Urs Leimgruber / Omri Ziegele / Christian Weber / Alex HuberAugust 23, 2021
Wide Ear WER 049
These two reeds-two rhythm sessions succinctly point out how improvised music is constantly evolving. Altbüron by four Swiss-based players’ one track is so immersed in uncompromising 21st Century Free Music that its reference points are almost exclusively within that genre. In the same way the American Broken Shadows quartet’s interpretations of 12 compositions by Ornette Coleman and his associates become traditional Jazz with its vocabulary informed by Blues, rhythm and organized melodies. In comparison it shows how Coleman’s seemingly incoherent experimentation of the early 1960s have now become mainstream.
To be honest the two most affecting Broken Shadows tunes were composed by Julius Hemphill, like Coleman, a Fort Worth native, best-known for his work with the World Saxophone Quartet. Taking full advantage of the Texas lope on “Body”, bassist Reid Anderson energetically pulses while drummer Dave King splashes drum cracks. Joining those members of The Bad Plus, alto saxophonist Tim Berne and tenor saxophone); Chris Speed, who have played together for almost 30 years, interpolates textures by harmonizing soul and split tones. The R&B-like riffs are more obviously intense on “Dogon A.D.” The saxophonists energetically squeeze emotion out of every vamp, exchanging tones like a country Blues duo while bass string extruding and bass drum ruffs vibrate beneath them. Breaking apart the time the head is repeated several times.
That structure is obvious too on the eight Coleman compositions that take up most of the disc. Upsettingly revolutionary they appeared when played either by the first quartet or later electric band, in retrospect, their relationship to tradition is obvious. There are touch of Latin on “Una Muy Bonita”, emphasized by Speed’s snarling variations and a yearning melancholy on the title track, but overall the music is as bouncy and bright as that produced by a marching band. Intersecting reed cries on “Broken Shadows” confirm the undertone of sadness, but adagio bass pumps keeps the performance flowing forward. Other than that sunniness is expressed on nearly every one to a greater or lesser degree. Tunes such as “Street Woman” or “Toy Dance” for instance steadily roll horizontally as they judder up and down, propelled by tolling drum strokes and reed split tones piled on top of one another. A walking bass line is usually emphasized, as is connective Blues-like phraseology. Phrasing in introductions frequently reappears as saxophone slurs and stutters end with a responsive connection.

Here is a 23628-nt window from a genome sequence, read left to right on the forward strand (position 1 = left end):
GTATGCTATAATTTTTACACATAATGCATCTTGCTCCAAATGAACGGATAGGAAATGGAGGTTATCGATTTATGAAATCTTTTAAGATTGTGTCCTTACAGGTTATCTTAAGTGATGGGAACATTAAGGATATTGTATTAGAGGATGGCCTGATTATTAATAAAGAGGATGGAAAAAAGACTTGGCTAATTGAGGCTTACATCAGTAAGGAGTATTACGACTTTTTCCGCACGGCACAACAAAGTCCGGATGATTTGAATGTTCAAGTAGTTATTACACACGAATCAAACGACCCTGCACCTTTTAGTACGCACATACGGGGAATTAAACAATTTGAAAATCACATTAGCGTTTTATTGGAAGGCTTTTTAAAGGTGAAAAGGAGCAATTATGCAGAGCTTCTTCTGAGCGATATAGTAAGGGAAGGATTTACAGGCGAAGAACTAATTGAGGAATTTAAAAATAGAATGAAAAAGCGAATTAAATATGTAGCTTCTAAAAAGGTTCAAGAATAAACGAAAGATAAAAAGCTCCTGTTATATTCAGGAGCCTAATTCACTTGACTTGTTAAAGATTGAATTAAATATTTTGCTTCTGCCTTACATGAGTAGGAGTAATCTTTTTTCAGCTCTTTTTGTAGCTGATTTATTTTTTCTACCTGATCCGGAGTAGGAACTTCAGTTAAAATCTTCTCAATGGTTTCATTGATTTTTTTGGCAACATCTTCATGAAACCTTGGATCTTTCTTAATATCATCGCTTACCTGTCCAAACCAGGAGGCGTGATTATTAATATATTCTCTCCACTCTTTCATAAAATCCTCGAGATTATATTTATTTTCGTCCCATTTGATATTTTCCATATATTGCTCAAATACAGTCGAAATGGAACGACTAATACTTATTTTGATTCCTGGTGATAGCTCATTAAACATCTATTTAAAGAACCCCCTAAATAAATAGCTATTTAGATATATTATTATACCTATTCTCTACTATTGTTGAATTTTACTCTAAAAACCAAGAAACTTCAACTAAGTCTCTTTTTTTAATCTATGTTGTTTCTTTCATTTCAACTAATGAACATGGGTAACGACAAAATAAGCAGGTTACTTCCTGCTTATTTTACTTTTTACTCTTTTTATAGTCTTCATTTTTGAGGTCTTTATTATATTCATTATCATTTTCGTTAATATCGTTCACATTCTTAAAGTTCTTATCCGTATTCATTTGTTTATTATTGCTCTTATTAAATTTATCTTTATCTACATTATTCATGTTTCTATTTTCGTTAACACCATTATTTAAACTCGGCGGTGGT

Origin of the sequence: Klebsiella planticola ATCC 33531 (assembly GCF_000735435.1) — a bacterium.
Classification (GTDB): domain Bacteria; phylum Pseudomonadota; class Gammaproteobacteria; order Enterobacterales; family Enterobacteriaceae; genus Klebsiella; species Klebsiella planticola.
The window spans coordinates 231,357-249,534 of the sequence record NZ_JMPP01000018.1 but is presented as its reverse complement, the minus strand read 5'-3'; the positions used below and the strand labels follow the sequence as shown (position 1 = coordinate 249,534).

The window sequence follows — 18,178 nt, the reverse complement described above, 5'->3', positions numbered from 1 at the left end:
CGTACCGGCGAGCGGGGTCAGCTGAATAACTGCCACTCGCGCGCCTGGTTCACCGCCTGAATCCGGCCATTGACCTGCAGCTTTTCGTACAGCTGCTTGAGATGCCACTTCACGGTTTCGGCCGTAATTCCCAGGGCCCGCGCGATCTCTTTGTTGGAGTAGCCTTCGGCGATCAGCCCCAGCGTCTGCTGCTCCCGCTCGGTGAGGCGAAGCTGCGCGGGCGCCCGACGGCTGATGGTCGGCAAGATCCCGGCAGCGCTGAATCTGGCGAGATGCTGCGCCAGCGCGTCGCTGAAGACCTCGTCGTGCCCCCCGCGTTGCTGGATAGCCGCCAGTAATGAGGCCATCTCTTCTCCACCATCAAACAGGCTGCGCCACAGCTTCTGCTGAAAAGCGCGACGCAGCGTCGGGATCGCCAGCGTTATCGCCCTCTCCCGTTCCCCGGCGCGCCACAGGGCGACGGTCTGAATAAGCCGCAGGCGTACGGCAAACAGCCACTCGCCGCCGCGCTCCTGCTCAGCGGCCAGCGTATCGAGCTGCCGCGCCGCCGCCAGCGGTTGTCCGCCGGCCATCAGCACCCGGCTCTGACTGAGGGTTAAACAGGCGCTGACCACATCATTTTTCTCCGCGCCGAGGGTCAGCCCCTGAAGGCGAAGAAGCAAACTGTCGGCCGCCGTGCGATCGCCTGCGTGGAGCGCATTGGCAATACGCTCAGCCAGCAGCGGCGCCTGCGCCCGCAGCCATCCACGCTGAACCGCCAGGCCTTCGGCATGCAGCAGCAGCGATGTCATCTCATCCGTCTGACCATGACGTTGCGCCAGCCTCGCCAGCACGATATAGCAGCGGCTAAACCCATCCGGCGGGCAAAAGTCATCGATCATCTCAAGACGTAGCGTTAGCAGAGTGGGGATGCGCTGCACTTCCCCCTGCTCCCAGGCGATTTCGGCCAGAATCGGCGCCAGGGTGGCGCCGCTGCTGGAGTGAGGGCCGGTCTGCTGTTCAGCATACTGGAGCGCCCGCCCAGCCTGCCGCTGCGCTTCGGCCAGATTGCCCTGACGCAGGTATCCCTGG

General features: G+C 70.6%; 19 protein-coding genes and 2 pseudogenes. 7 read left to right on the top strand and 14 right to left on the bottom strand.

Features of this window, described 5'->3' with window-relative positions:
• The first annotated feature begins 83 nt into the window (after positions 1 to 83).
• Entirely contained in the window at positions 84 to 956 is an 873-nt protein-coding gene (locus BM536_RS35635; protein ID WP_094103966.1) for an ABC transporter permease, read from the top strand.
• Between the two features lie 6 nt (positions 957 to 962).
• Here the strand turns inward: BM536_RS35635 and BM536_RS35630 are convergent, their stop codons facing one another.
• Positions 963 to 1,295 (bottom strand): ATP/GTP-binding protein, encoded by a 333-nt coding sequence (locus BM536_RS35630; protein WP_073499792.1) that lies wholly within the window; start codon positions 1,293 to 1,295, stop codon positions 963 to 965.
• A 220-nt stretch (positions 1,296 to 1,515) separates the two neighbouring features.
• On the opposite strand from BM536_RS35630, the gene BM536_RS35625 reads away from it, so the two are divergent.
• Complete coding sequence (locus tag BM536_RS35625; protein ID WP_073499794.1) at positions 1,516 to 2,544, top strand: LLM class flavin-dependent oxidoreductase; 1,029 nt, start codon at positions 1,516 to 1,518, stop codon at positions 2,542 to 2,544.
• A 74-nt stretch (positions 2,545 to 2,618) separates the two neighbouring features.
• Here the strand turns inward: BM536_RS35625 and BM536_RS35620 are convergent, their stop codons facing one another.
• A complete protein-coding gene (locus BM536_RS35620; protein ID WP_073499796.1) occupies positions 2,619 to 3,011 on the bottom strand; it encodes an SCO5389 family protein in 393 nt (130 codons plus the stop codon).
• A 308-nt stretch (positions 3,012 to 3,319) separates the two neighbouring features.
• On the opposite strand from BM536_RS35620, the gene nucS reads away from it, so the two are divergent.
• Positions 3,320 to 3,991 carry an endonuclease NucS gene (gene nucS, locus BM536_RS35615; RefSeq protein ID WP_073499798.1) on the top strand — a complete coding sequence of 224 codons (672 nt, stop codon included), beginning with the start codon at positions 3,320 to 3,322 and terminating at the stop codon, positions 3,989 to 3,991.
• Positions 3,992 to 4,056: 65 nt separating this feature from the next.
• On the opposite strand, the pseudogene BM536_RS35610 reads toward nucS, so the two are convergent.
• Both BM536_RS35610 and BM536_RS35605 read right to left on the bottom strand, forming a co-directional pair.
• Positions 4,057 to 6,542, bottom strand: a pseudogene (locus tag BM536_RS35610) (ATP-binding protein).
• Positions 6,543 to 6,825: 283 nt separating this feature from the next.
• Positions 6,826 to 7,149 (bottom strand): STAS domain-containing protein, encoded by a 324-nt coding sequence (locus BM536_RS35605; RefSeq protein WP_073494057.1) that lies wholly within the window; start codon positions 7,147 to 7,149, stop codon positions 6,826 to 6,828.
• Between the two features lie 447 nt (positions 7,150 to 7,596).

Any nods to conventionality on Altbüron occur when Israeli-born alto saxophonist and flutist Omri Ziegele interrupts the group tone exploration to intone in English some pseudo-Beat phraseology. Other than that he spends his time creating emphasized squawks, squeals and peeps that epitomize Energy Music. Logical on their own when he engages in broken octave unison challenges with soprano saxophonist Urs Leimgruber, his sound japes confirms the other’s versatility. The slightly older Leimgruber, who here pushes out sprawling multiphonics and energetically repeated slides and screeches usually plays in more refined circumstances in a trio with Barre Phillips and Jacques Demierre. Younger, drummer Alex Huber and bassist Christian Weber have worked with multiple European improvisers.
Beginning with thin echoing reed puffs and squalls balancing on swift slides down the bass line by Weber, the winnowing peeps are soon inflated with broken octave shrills as Ziegele begins his Alan Ginsberg-meets-Flower-Power recitations. As the intense reed tonguing climb upwards to flutters and shrills, freedom is confirmed by Huber’s hard smacks and rolls and bass-string stropping. Continuing to contrast cavernous blowing from the alto saxophone with high peeps from the soprano, unaccompanied solo sequences from all four are heard. Never overdone, with even the drummer confining himself to cymbal brushing and drum rumbles and the bassist pointillist-like ratcheting, the penultimate sequence slides down to adagio as the reeds showcase duck calls and time-signal-like beeps. Following an unexpected explosion of nasal reed multiphonics, reed sucking and intermittent cymbal slaps the narrative gradually fades.
While the chief point of congruence between The Workers and Broken Shadows is instrumentation, both have created equally valid approaches to playing evolved music. Ironically comparing the two one set seems more traditional than the other. This confirms the irony that yesterday’s shocking revolution soon becomes today’s expected evolution.
Track Listing: Broken: 1. Street Woman 2. Body 3. Toy Dance 4. Ecars 5. Civilization Day 6. Comme il Faut 7. Dogon A.D. 8. C.O.D. 9. Una Muy Bonita 10. Song For Che 11. Walls-Bridges 12. Broken Shadows
Personnel: Broken: Tim Berne (alto saxophone); Chris Speed (tenor saxophone); Reid Anderson (bass) and Dave King (drums)
Track Listing: Altbüron 1. Altbüron
Personnel: Altbüron: Urs Leimgruber (soprano saxophone); Omri Ziegele (alto saxophone, voice and flute); Christian Weber (bass) and Alex Huber (drums)